Zero-G Vocaloid Demos

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LEON Demo: “Check It Out”.

Check It Out

(NOTE: All vocals on this demo are sung by Vocaloid LEON). A short piece that illustrates several of Vocaloid’s capabilities. The ease with which ‘ad libs’ can be created, the ability to create lyrics which are half sung, half spoken, and the way in which the voice can be made to sound like an expressive “vocalesque” instrument rather than a human, if so desired. Written, programmed and produced by Joe Hogan .

LOLA Demo: “Little Bird”.

Little Bird

(NOTE – the lead vocal line on this demo is NOT by Vocaloid – it is a real singer. Please listen to the backing vocals!). This demo illustrates well how LOLA has been used to create a simple backing vocal arrangement for a personally-produced song. The song was written and performed by Andy Power. Andy is singing the lead vocal himself, with his real voice, but he was able to add the backing vocals to his song purely by creating them all using LOLA. Although this is only a very simple example, it immediately illustrates LOLA’s usefulness in an everyday situation.

LEON+LOLA Demo: “Dupdah”.

Dupdah

(NOTE – All vocals on this demo are by either Vocaloid LOLA or Vocaloid LEON). A humorous piece featuring a kind of non-verbal “scatting”, featuring LOLA and LEON singing together. This one illustrates Vocaloid’s freedom! You can use any sounds a human could utter, and more! As you can see, rhythmically, harmonically, and melodically speaking, the sky’s the limit! Written, programmed and produced by Anders Sodergren.

LEON+LOLA Demo: “Falling”.

Falling

(NOTE – All vocals on this demo are by either Vocaloid LOLA or Vocaloid LEON). A short song featuring LOLA and LEON singing together. Lead vocal by LOLA. Written, programmed and produced by Anders Sodergren.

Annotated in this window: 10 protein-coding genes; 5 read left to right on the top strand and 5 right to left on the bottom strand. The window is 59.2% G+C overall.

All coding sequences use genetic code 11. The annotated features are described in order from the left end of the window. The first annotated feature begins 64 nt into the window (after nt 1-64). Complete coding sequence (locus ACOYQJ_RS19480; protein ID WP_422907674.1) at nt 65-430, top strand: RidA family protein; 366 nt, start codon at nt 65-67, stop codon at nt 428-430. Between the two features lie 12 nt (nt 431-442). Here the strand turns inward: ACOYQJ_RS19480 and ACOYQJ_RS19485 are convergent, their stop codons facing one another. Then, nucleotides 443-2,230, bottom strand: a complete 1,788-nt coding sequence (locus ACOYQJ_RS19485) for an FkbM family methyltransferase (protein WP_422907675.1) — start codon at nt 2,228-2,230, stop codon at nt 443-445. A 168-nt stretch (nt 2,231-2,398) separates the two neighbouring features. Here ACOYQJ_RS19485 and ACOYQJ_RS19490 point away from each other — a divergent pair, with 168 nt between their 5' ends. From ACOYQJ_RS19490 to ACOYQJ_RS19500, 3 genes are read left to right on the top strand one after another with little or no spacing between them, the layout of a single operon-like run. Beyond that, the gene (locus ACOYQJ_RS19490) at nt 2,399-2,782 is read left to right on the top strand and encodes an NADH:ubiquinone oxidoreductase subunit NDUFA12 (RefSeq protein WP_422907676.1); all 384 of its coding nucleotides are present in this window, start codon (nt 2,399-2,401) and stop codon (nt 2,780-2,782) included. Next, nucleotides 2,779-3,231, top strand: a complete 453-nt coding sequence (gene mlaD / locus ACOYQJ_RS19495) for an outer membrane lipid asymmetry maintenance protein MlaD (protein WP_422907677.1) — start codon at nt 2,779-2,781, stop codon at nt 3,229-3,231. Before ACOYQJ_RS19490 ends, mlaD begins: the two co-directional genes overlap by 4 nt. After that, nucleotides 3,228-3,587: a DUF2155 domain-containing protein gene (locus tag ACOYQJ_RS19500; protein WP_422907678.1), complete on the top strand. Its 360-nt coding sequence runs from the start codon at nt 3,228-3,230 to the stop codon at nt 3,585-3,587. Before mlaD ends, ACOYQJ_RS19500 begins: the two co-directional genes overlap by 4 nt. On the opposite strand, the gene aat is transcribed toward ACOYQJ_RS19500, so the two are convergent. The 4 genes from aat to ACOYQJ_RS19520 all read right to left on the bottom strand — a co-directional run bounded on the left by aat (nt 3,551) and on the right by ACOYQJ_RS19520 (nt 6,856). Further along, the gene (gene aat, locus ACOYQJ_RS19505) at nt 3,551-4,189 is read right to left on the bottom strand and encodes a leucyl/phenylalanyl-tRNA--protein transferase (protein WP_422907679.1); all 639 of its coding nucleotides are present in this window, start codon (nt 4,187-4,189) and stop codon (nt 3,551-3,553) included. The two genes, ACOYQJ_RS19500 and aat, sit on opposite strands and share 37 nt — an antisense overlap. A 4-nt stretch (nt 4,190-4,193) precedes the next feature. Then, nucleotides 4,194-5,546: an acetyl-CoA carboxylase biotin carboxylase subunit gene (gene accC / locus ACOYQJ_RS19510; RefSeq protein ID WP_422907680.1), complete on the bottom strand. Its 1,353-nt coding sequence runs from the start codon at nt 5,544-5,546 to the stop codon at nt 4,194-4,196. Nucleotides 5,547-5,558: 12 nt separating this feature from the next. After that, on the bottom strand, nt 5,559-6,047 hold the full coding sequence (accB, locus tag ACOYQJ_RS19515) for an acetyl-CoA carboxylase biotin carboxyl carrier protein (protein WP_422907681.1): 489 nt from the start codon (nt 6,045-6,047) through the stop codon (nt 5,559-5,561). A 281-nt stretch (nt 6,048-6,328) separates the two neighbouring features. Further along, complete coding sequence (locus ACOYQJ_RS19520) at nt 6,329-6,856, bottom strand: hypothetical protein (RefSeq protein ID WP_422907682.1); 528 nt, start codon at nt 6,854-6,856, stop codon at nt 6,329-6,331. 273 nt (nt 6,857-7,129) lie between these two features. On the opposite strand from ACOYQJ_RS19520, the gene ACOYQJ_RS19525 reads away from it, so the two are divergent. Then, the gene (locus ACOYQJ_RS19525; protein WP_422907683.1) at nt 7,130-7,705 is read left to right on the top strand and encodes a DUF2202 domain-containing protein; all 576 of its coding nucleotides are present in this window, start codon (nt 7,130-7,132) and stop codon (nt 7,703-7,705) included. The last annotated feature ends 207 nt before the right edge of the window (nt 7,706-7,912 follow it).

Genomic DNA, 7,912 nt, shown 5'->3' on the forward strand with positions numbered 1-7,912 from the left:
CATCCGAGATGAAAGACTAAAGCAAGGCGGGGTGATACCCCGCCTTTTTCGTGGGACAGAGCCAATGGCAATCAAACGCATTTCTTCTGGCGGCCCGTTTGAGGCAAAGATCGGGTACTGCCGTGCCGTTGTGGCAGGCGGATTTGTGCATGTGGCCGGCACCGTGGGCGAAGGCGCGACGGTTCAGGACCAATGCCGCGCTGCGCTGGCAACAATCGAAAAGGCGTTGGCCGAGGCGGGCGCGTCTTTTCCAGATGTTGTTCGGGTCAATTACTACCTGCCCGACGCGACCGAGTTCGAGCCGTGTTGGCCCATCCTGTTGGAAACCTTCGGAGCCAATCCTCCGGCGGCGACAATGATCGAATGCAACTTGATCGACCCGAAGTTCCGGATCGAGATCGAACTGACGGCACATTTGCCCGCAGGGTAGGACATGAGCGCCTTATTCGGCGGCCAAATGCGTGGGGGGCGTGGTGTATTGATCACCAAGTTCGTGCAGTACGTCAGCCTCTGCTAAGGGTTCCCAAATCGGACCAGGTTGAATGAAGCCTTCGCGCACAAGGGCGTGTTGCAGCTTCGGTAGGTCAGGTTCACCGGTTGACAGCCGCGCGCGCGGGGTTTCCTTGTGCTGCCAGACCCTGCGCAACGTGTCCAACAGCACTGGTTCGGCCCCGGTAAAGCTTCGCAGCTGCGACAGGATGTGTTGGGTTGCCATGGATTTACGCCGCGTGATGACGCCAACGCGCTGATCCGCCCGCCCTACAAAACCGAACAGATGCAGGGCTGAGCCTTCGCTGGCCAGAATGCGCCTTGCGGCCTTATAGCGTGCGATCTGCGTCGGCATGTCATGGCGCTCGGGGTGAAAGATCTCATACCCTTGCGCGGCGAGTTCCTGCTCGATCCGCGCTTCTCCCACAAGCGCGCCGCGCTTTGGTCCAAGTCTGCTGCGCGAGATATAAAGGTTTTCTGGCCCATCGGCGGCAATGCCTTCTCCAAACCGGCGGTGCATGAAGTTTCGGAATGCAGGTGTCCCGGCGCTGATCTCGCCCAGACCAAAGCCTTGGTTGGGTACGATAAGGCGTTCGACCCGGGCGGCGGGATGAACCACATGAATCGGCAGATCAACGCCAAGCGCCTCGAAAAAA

LEON+LOLA Demo: “Freaky Sheep”.

Freaky Sheep

(NOTE – All vocals on this demo are by either Vocaloid LOLA or Vocaloid LEON). An abstract avant garde piece of rhythmic vocal sculpture (or to put it another way, weird) that illustrates how easy it is to explore new sonic territory with Vocaloid. Written, programmed and produced by Joe Hogan. Who did Joe get to sing what? Basically its 50/50 between the two singers. The harmonised stereo delay arpeggio type thing at the start is LOLA on the left and LEON on the right. The offbeat “sha” that comes in is both singers, again panned left and right. The “sar” bassline is Lola (way below her natural range!). The “ah, ah, ah, ah, ah” 4-part block chords figure contains two of each singer. The really high pitched tune that comes in at 0:24s is LEON (way above his range!). The whispered “taka-taka” thing that can be heard clearly at 0:33s is LEON, and that kind of bassy pitched kick-drum type sound that happens at the same time is also LEON. Switching between singers during a sequence is easy with Vocaloid.

LOLA Demo: “Introducing Lola”.

Introducing Lola